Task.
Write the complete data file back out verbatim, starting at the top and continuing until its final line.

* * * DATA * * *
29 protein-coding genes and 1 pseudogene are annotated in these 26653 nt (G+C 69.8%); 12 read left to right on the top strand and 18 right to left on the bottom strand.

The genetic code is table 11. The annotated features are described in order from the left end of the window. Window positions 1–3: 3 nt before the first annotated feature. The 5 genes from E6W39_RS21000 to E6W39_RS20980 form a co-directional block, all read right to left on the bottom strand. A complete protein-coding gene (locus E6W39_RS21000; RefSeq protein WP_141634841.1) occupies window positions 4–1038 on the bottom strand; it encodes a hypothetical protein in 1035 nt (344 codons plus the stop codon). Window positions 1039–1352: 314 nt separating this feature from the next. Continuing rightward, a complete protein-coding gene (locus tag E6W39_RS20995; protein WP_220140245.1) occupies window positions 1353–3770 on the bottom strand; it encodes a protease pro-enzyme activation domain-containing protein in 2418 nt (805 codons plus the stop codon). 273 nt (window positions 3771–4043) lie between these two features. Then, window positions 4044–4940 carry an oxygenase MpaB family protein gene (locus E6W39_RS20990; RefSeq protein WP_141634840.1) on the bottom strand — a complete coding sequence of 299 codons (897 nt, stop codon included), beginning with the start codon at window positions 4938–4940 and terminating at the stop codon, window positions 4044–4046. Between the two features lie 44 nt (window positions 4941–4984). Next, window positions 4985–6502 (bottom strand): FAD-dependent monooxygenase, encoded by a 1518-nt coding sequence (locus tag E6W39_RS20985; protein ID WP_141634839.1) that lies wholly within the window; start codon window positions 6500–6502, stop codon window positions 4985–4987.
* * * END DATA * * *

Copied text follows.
29 protein-coding genes and 1 pseudogene are annotated in these 26653 nt (G+C 69.8%); 12 read left to right on the top strand and 18 right to left on the bottom strand.

The genetic code is table 11. The annotated features are described in order from the left end of the window. Window positions 1–3: 3 nt before the first annotated feature. The 5 genes from E6W39_RS21000 to E6W39_RS20980 form a co-directional block, all read right to left on the bottom strand. A complete protein-coding gene (locus E6W39_RS21000; RefSeq protein WP_141634841.1) occupies window positions 4–1038 on the bottom strand; it encodes a hypothetical protein in 1035 nt (344 codons plus the stop codon). Window positions 1039–1352: 314 nt separating this feature from the next. Continuing rightward, a complete protein-coding gene (locus tag E6W39_RS20995; protein WP_220140245.1) occupies window positions 1353–3770 on the bottom strand; it encodes a protease pro-enzyme activation domain-containing protein in 2418 nt (805 codons plus the stop codon). 273 nt (window positions 3771–4043) lie between these two features. Then, window positions 4044–4940 carry an oxygenase MpaB family protein gene (locus E6W39_RS20990; RefSeq protein WP_141634840.1) on the bottom strand — a complete coding sequence of 299 codons (897 nt, stop codon included), beginning with the start codon at window positions 4938–4940 and terminating at the stop codon, window positions 4044–4046. Between the two features lie 44 nt (window positions 4941–4984). Next, window positions 4985–6502 (bottom strand): FAD-dependent monooxygenase, encoded by a 1518-nt coding sequence (locus tag E6W39_RS20985; protein ID WP_141634839.1) that lies wholly within the window; start codon window positions 6500–6502, stop codon window positions 4985–4987.